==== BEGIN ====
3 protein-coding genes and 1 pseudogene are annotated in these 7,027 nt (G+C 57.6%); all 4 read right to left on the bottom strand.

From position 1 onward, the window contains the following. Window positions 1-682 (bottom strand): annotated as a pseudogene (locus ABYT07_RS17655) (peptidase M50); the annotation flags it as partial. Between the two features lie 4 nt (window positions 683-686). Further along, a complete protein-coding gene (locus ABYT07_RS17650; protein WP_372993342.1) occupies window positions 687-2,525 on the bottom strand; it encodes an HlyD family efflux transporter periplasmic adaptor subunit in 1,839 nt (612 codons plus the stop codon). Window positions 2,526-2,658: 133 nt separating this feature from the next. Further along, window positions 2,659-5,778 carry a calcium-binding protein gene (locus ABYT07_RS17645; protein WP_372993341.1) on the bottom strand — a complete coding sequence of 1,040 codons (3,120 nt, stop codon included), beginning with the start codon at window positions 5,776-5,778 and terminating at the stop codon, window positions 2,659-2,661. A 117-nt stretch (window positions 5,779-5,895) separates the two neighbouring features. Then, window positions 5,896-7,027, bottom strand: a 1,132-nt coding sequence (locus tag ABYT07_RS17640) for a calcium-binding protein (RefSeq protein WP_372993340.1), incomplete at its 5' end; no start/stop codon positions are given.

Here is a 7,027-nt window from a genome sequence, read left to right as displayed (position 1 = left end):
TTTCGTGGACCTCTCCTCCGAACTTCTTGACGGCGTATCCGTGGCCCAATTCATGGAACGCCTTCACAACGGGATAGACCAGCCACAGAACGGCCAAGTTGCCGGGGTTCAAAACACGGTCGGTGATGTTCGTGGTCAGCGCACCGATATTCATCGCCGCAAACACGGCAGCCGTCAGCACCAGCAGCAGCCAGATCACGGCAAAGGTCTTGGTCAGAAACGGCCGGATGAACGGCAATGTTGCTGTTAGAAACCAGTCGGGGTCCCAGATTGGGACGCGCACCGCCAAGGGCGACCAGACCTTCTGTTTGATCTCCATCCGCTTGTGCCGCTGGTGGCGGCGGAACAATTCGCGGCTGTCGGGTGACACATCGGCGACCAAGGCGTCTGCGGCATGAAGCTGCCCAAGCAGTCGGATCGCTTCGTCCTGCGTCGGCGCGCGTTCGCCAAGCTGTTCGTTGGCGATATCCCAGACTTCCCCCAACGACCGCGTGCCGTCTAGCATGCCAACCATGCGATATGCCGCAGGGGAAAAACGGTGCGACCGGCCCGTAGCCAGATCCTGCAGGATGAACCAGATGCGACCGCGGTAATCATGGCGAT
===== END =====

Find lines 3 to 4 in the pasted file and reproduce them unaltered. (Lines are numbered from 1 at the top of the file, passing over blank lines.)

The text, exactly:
Here is a 7,027-nt window from a genome sequence, read left to right as displayed (position 1 = left end):
TTTCGTGGACCTCTCCTCCGAACTTCTTGACGGCGTATCCGTGGCCCAATTCATGGAACGCCTTCACAACGGGATAGACCAGCCACAGAACGGCCAAGTTGCCGGGGTTCAAAACACGGTCGGTGATGTTCGTGGTCAGCGCACCGATATTCATCGCCGCAAACACGGCAGCCGTCAGCACCAGCAGCAGCCAGATCACGGCAAAGGTCTTGGTCAGAAACGGCCGGATGAACGGCAATGTTGCTGTTAGAAACCAGTCGGGGTCCCAGATTGGGACGCGCACCGCCAAGGGCGACCAGACCTTCTGTTTGATCTCCATCCGCTTGTGCCGCTGGTGGCGGCGGAACAATTCGCGGCTGTCGGGTGACACATCGGCGACCAAGGCGTCTGCGGCATGAAGCTGCCCAAGCAGTCGGATCGCTTCGTCCTGCGTCGGCGCGCGTTCGCCAAGCTGTTCGTTGGCGATATCCCAGACTTCCCCCAACGACCGCGTGCCGTCTAGCATGCCAACCATGCGATATGCCGCAGGGGAAAAACGGTGCGACCGGCCCGTAGCCAGATCCTGCAGGATGAACCAGATGCGACCGCGGTAATCATGGCGAT